quick-cover-copy-front-only

Overseas (or local) buyers can also contact me via the contact form.  This is the best option if you’d like to arrange a signed copy.

 

He wouldn’t know a poem…

…if it had a business card that said A. Poem
(‘read me and weep’) which it presented to him
while waving a bright purple beret under his nose
(which organ is unable to detect the whiff of poesy)
while reciting itself, excitedly or coolly,
while pouring itself a sixth large glass of wine
(which would be hard, because of clutched beret and card case,
except that it would first return the beret to its poeting head,
at such an interesting angle, and would put the card case back
in a voluminous tote bag, full of its brother and sister poems
gathered into slim books which are now remaindered)
while squatting and shitting lines of the purest gold.
He just wouldn’t know it,
for what it seems to be.

P.S. Cottier

furtive beret

Talk to the beret

Now I could have the heading ‘nasty little poem’ for that but I’ve become a tad bored with that self-generated meme.

***

I’m been working on a little manuscript of fantasy poems at the moment; more about that anon. Speaking of that type of thing, there’s a nice competition on at the moment, run by the Science Fiction Poetry Association in the US, for poems of all lengths written in a speculative genre (fantasy, horror, science fiction etc.).   If you write such things, why not have a go?  It is only $2 (that’s the ‘somewhat more valuable than the Australian $ at the moment, but we’ll see after their election, American $’) to enter.  You don’t have to be a member of the SFPA to enter (I am a member), and it would be lovely to have more Antipodean entries.

It closes at the end of the month, and entries can be lodged on-line.

Tuesday poem: Turn away

August 2, 2016

Turn away from the night.
Too much freedom is implied.
Trap stars in flags, pin them down,
render them national, bordered,
an angular abacus to figure normality.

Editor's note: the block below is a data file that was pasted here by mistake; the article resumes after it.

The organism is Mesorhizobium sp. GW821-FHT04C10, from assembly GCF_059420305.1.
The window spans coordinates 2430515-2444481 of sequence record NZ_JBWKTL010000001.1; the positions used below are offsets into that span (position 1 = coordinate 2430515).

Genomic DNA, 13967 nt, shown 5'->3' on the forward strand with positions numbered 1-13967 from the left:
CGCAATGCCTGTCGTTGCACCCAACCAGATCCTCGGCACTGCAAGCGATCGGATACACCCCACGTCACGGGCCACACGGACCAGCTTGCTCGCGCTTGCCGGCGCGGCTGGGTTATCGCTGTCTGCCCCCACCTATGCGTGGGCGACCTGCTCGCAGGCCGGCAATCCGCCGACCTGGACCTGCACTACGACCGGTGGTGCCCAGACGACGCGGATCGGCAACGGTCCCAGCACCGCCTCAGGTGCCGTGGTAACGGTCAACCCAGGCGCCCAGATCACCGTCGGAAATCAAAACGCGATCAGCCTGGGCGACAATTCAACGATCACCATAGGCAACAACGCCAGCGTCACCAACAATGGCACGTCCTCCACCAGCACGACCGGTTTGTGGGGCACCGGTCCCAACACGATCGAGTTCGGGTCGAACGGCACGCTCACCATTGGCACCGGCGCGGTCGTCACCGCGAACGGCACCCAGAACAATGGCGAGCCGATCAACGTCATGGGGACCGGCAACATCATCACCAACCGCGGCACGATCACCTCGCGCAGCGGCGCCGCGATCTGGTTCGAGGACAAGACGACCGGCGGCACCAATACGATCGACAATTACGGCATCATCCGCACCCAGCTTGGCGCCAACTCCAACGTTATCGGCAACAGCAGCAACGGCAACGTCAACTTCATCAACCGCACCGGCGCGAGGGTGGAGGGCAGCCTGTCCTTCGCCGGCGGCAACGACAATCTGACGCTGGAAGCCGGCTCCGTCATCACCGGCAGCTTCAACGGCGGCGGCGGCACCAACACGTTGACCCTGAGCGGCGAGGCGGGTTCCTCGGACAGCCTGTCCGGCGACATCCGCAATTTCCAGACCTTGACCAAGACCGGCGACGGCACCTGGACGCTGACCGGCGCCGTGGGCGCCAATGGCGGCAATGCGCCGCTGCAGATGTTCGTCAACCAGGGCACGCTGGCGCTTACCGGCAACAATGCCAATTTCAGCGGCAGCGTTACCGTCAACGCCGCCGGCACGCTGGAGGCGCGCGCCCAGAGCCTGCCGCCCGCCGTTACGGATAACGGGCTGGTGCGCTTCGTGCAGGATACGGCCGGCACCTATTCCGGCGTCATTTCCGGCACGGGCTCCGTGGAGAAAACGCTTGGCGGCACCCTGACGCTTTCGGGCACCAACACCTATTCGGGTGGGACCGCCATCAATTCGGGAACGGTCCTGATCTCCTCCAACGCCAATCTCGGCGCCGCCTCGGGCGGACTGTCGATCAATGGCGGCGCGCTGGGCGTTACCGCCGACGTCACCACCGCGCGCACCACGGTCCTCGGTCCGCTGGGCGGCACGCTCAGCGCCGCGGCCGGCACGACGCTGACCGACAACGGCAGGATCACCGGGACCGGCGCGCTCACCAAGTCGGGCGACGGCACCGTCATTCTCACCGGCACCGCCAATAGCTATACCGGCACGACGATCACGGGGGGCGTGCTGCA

Adorn children’s essays with thin
gold paper star stickers.
Wonder is juvenilia that we must
grow to despise, jettison
like milk teeth swapped for coin.
Yet those million suns, flickering
light sirens, keep calling, ululating.
Day demands in clear clipped diction
that we make work’s timed rituals
the sum of all equations. From such
abbreviation, each star whispers
turn away, turn to me,
turn to me, and turn away.

P.S. Cottier

bigstock_snowflakes_and_stars_descendin_15991001

I can’t remember if this has been published before; it’s not on my List, so probably not.  There’s going to be a lot of flag waving soon at the Olympics (and, of course, in the final grim push to the US elections) so it seemed appropriate.

cover AWAW

My poem ‘Criminals who are no longer criminals’ has been included in this year’s Award Winning Australian Writing, which included poems and prose that have previously been awarded first place in a literary competition (as you can probably read on the cover).  The annual is published by Melbourne Books, and I’ll be going down for the launch late this month and reading the poem, which will be fun.

The poem qualified as it was placed first in the Thunderbolt Prize for Crime Writing, organised by the New England Writers Centre, and it is concerned with the definition of crime changing over time. It also has a speculative element, as there are ghosts involved.

I believe that the current Thunderbolt Prize is still open for entries: check out the rules and categories here.